- Hardcover: 304 pages
- Publisher: Simon & Schuster (May 25, 2004)
- Language: English
- ISBN-10: 0743227387
- ISBN-13: 978-0743227384
- Product Dimensions: 5.9 x 1 x 8.7 inches
- Shipping Weight: 15.2 ounces
- Average Customer Review: 63 customer reviews
- Amazon Best Sellers Rank: #1,015,897 in Books (See Top 100 in Books)
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On Paradise Drive: How We Live Now (And Always Have) in the Future Tense
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From Publishers Weekly
For readers who are feeling glum about America and its place in the world, or those who despairingly look at our culture's cookie cutter, strip mall consumerism and flash-bang glitter, Brooks (Bobos in Paradise) offers a balm with his latest pseudo-sociological treatise. More a way to look at what he sees as America's problems (e.g., our thirst for enormous gas guzzlers and super-sized soft drinks) with optimism than a series of suggestions of how to fix them, this book by the New York Times op-ed columnist tells readers it's okay to consume, consume, consume-so long as they look toward the future while doing so. At times playful and sarcastic (though less funny than intended), the book jumps from statistical analysis to cultural observation to defense of Bush's foreign policy, all without much of a mooring in essential context or factual citation. This is deceptive optimism; one long essay insisting our society's problems are not so big, provided we talk about them in the right way. While engagingly written and insightful at points, Brooks's affirmation is unlikely to resound with anyone outside the conservative choir, and even less likely to spark change-or even a desire for change. Still, it's nice to feel loved-if not by the rest of the world, than at least by this author.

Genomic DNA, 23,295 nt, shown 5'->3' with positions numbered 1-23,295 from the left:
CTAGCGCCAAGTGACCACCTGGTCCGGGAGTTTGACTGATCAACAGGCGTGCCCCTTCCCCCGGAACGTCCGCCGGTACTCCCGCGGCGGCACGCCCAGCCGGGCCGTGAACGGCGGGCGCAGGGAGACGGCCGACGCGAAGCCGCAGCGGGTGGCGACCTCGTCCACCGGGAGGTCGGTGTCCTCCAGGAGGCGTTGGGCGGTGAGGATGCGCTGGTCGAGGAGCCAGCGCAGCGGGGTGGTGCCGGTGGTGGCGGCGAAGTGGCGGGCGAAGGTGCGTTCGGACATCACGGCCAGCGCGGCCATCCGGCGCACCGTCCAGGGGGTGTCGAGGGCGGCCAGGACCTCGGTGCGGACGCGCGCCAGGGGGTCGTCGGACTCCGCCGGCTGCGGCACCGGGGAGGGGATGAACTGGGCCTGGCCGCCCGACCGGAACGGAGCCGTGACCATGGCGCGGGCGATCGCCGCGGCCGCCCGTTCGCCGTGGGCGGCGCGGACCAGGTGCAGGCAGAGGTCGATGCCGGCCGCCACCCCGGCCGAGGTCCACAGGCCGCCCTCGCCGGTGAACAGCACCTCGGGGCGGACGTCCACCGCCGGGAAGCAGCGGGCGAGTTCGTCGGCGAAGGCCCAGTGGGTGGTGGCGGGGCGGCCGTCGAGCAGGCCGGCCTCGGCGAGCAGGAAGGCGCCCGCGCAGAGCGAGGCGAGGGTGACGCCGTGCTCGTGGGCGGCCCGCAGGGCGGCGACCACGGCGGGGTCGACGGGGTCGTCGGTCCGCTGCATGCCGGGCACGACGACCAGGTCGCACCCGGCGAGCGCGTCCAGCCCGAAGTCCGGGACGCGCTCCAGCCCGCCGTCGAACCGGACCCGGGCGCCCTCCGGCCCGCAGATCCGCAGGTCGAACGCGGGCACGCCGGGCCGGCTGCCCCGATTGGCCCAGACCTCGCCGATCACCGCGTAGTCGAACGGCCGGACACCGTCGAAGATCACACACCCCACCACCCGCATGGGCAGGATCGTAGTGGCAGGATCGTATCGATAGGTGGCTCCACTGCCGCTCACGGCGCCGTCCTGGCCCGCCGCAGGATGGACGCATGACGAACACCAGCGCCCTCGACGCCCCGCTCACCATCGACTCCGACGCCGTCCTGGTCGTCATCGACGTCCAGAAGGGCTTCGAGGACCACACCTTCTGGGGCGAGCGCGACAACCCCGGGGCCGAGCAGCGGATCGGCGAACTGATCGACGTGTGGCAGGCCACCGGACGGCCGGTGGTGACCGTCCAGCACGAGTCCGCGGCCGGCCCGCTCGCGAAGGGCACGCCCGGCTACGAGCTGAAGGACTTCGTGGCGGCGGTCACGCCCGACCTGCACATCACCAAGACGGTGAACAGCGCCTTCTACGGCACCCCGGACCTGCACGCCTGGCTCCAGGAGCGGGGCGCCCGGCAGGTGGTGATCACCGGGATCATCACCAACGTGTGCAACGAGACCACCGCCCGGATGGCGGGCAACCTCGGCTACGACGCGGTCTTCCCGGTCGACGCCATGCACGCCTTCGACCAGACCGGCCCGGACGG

Copyright © Reed Business Information, a division of Reed Elsevier Inc. All rights reserved.
From Bookmarks Magazine
Woe the conservative who finds favor with the “liberal” press. After his breakthrough turn in Bobos in Paradise, Brooks, a New York Times op-ed columnist, was the rare elephant in the living room that the Blue states could cuddle up to. While none of the criticism seems overtly motivated by politics, there is a tone of disappointment in most of the reviews. Brooks still has a way with his well-honed cultural skewer, although a tendency towards generalizations bothers many critics. The loudest grumbles are provoked by Brooks’s incessant need to go for the easy joke, many of which just aren’t funny. More importantly, critics raise questions about the relevance of his argument. It seems, for the moment, the zeitgeist has Mr. Brooks in its rear-view mirror.
Copyright © 2004 Phillips & Nelson Media, Inc.
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